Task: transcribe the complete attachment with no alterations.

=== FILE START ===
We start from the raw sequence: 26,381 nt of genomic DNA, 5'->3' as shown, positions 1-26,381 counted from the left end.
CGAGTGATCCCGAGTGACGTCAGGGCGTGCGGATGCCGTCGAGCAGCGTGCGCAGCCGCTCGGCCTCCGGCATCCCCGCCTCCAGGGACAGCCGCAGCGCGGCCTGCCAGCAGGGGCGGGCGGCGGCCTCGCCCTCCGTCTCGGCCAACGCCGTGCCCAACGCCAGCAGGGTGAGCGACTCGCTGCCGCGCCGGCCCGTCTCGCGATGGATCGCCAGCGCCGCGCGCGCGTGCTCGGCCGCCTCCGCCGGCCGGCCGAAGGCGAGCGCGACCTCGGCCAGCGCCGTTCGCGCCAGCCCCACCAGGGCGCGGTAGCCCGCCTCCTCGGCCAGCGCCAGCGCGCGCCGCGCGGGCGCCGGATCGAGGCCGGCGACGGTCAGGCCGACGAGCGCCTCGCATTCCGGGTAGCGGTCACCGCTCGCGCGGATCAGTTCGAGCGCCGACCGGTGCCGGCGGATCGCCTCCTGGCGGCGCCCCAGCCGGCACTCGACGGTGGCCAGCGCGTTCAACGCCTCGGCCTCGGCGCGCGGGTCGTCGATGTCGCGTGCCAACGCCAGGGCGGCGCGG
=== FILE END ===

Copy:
We start from the raw sequence: 26,381 nt of genomic DNA, 5'->3' as shown, positions 1-26,381 counted from the left end.
CGAGTGATCCCGAGTGACGTCAGGGCGTGCGGATGCCGTCGAGCAGCGTGCGCAGCCGCTCGGCCTCCGGCATCCCCGCCTCCAGGGACAGCCGCAGCGCGGCCTGCCAGCAGGGGCGGGCGGCGGCCTCGCCCTCCGTCTCGGCCAACGCCGTGCCCAACGCCAGCAGGGTGAGCGACTCGCTGCCGCGCCGGCCCGTCTCGCGATGGATCGCCAGCGCCGCGCGCGCGTGCTCGGCCGCCTCCGCCGGCCGGCCGAAGGCGAGCGCGACCTCGGCCAGCGCCGTTCGCGCCAGCCCCACCAGGGCGCGGTAGCCCGCCTCCTCGGCCAGCGCCAGCGCGCGCCGCGCGGGCGCCGGATCGAGGCCGGCGACGGTCAGGCCGACGAGCGCCTCGCATTCCGGGTAGCGGTCACCGCTCGCGCGGATCAGTTCGAGCGCCGACCGGTGCCGGCGGATCGCCTCCTGGCGGCGCCCCAGCCGGCACTCGACGGTGGCCAGCGCGTTCAACGCCTCGGCCTCGGCGCGCGGGTCGTCGATGTCGCGTGCCAACGCCAGGGCGGCGCGG